|My Wooden Hand Palette|
|Venetian Red with Muller|
I have found many pros to mulling my own pigments. It is true that the colors are much richer and brighter than store bought paints. I believe that the fillers and extenders of store bought brands make for short and chalky paint. When choosing your pigments you have a much large selection to pick form. Raw Umber depending on the which region of the world can be bright and transparent or grey-green and quit opaque. Some vermilions can be warm and look like cadmium orange while others may appear cool and similar to cadmium red deep.
|A Domestic Yellow Ocher|
|Yellow Ocher During the Mulling Process|
- Lead White #2 ( From Natural Pigments mulled in Walnut Oil with no fillers. )
- Cadmium Yellow ( I switch between Cad. Yellow light and Cad. Yellow medium depending on the paintings I'm working on. )
- Yellow Ocher ( This is the only earth yellow remaining on my palette to this date. I discontinued using Raw Sienna because it requires over 200% oil which can then lead to rapid darkening. )
- Red Ocher ( Pigments such as Sinopia, Venetian Red and English Red are often make their rotation on my palette. I find them very useful in painting the flesh. )
- Burnt Sienna ( Like Raw Sienna this pigment requires a lot of oil, about 180%. But I find it a useful color because it's more orange and less opaque then the earth reds. )
- Cadmium Orange
- Vermilion Red or Cadmium Red medium ( Lately I have been using more Cadmium Red over Vermilion. Current research I've found states that depending on Vermilions preparation and exposure to sunlight can lead to irreversible blackening and splotchiness. Although I have not experienced this in any of my painting I figure it is better to be safer then sorry. If anyone reading this knows any better about this pigment please contact me about your findings. )
- Alizarin Crimson or Matter Lake
- Raw Umber ( I tend to use a medium tone Cyprus Umber from the Harz Mountains. I love the Warmth and transparency of this pigment. )
- Burnt Umber ( I had stopped using this pigment for a while because I hated the way it would sink in so drastically. Recently I found myself using it more and more. I lean towards Burnt Umbers that are warmer similar to Red Umber. )
- Manganese Blue ( I started using this instead of Cerulean Blue. When painting skies in landscapes I find that it is much more of a vivid and transparent color. Cerulean Blue had always been too pasty for my liking. )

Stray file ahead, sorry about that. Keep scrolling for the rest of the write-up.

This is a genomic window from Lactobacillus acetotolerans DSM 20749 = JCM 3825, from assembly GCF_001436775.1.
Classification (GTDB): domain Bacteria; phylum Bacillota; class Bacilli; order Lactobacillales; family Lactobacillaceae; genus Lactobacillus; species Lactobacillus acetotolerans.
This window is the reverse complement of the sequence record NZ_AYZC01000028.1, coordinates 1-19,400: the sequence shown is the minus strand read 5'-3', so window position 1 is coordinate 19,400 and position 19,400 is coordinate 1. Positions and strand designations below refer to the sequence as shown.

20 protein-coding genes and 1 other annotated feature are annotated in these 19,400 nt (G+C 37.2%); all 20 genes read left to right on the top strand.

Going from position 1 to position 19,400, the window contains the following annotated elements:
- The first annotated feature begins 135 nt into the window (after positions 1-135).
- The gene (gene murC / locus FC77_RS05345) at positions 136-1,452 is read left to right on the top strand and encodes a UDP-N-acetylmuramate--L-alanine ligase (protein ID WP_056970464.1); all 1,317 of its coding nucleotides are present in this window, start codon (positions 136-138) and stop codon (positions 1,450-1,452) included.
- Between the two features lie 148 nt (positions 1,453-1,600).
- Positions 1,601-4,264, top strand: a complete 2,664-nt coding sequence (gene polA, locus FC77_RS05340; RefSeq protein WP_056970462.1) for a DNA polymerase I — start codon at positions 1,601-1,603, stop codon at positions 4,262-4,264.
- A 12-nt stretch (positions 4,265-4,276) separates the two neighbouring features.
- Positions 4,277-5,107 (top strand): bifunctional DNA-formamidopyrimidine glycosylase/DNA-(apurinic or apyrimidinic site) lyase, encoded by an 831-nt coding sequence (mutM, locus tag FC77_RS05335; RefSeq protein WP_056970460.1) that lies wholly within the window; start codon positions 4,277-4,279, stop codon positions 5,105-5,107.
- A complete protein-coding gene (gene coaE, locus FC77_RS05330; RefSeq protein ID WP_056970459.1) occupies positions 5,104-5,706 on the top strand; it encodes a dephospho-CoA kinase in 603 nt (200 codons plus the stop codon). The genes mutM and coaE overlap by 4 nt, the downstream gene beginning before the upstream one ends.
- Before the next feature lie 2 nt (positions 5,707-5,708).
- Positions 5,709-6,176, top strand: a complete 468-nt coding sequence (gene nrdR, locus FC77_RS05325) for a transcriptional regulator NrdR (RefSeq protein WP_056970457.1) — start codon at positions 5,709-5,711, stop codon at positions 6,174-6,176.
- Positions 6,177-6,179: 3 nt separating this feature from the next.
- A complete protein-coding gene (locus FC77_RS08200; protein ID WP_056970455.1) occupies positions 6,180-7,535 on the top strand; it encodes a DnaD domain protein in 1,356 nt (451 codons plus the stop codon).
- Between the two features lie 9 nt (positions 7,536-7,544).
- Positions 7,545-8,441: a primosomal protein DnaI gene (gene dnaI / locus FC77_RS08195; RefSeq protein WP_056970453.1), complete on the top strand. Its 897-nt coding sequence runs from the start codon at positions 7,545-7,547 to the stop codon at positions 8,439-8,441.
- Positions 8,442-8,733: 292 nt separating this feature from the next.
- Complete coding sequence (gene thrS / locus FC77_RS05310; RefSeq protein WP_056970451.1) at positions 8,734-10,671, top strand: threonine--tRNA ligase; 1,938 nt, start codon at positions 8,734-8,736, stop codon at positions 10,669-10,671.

- Cobalt Blue ( A Fast drying blue. )
- Ultramarine Blue Deep ( I use this blue the most. I often mix it with Burnt Umber to create my darks and substitute using black.
- Bone Black ( Lately I haven't be using it that often but still haven't kicked it off my palette. I use black as the last resort dark color in the final layers of the painting. )
|My Glass Studio Palette|
|My Plein Air Painting Box|
Lastly I wanted to share with you all a couple examples of what I do when testing out new pigments. I like to make color charts and mix colors that I wouldn't normally mix together to find interesting color to put in future paintings. I found making color charts very helpful in figuring out interesting and beautiful flesh tones. At times they can be boring to do but in the process not only do you learn more about color but also the individual characteristics of each of the pigments. You may find one is more transparent or opaque then the other. In other situations you will also find the tinting strength and drying times varies from pigment to pigment. So Below is a couple examples of my color charts.
|Flesh Chart using mostly Earth Pigments|
|Flesh Chart Using Cadmiums and Earth Pigments|
|A Yellow Chart mixed with other colors on my Palette|
I hoped you enjoyed this post and knowing me I'll most likely be updating this next year with new habits and discoveries. Thank You stopping by.